Wax Coating Melts During Shipment

A furniture maker looks for solutions to a shipping problem: the wax on his pieces softens in the hot trucks enroute. July 3, 2008

We sell and ship furniture with a applied texture and a hand rubbed colored wax finish that has variances in the color. Our problem is in shipping sometimes the wax melts from sitting in a truck. What can we do? Is there a substitute for wax that is colored and gives a hand rubbed look or something that will keep wax from melt like a hardener.

Forum Responses
(Finishing Forum)
From contributor C:
The answer is no. But can the receiver of the item just use the same process you’re using when it arrives? Is this some type of super secret waxing process? If not then that is what I suggest if it were my problem and customers - maybe even ship with a DVD to show them how. It's either that, fix it yourself or have it shipped back.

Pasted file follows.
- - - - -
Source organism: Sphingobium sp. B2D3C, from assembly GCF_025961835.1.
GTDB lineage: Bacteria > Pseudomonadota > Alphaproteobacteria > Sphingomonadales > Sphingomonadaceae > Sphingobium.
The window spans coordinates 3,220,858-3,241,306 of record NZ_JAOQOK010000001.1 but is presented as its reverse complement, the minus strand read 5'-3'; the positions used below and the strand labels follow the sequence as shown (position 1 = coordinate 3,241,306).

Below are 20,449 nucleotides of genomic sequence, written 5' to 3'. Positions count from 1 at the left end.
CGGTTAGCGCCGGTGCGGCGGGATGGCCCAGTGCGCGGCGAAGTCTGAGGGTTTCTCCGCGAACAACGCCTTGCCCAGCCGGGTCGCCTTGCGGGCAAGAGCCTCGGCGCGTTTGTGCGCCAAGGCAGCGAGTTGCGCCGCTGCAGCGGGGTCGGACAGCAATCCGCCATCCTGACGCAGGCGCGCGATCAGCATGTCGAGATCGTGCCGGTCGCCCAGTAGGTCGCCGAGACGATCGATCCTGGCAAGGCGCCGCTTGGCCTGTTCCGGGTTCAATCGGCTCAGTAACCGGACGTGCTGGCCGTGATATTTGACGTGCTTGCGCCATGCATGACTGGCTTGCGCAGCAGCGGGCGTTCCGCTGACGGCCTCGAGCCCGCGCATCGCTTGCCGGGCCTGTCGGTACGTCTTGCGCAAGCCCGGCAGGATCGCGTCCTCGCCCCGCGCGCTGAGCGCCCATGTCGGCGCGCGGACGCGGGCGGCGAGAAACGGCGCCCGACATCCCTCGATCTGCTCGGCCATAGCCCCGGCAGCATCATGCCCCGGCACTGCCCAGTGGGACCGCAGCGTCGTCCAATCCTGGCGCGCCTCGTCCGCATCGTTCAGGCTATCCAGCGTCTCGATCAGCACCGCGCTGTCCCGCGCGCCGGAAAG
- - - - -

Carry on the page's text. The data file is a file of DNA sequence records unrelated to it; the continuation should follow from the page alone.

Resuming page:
From contributor C:
If you’re using a soft wax like bees you can switch to a higher melting point wax like carnauba. It melts at 180+ F but they all get soft if exposed to the heat for a long time and can smear if left on more than they would usually be left on. The idea with wax finishes is to burnish them till there is nothing but a very thin coating on the object. If more than that is left then troubles such as you’re having may become an issue.

From the original questioner:
Right now we are using Briwax.

From contributor C:
Right off hand I don’t know its composition do you? Let me know or find out and if it contains bees wax. If so then it’s too soft for your needs. If its carnauba wax that’s the hardest you can get.

From contributor R:
Faux Effects makes a product called Aquawax which is an acrylic/wax hybrid that is designed to mimic the look of wax while providing greater durability. I have not personally used it but I know that its users are pretty satisfied with it. I have used Minwax Woodsheen for simulated wax effects.

From the original questioner:
Briwax is a blend of beeswax and carnauba. Is there a colored wax made of just carnauba. I will try the woodsheen to see if I can get the look I am after.

From contributor C:
You can buy pure refined beeswax from Kremers or woodworkers supply, or from Mohawk in a form called blue label paste wax which is a mixture of carnauba and turps.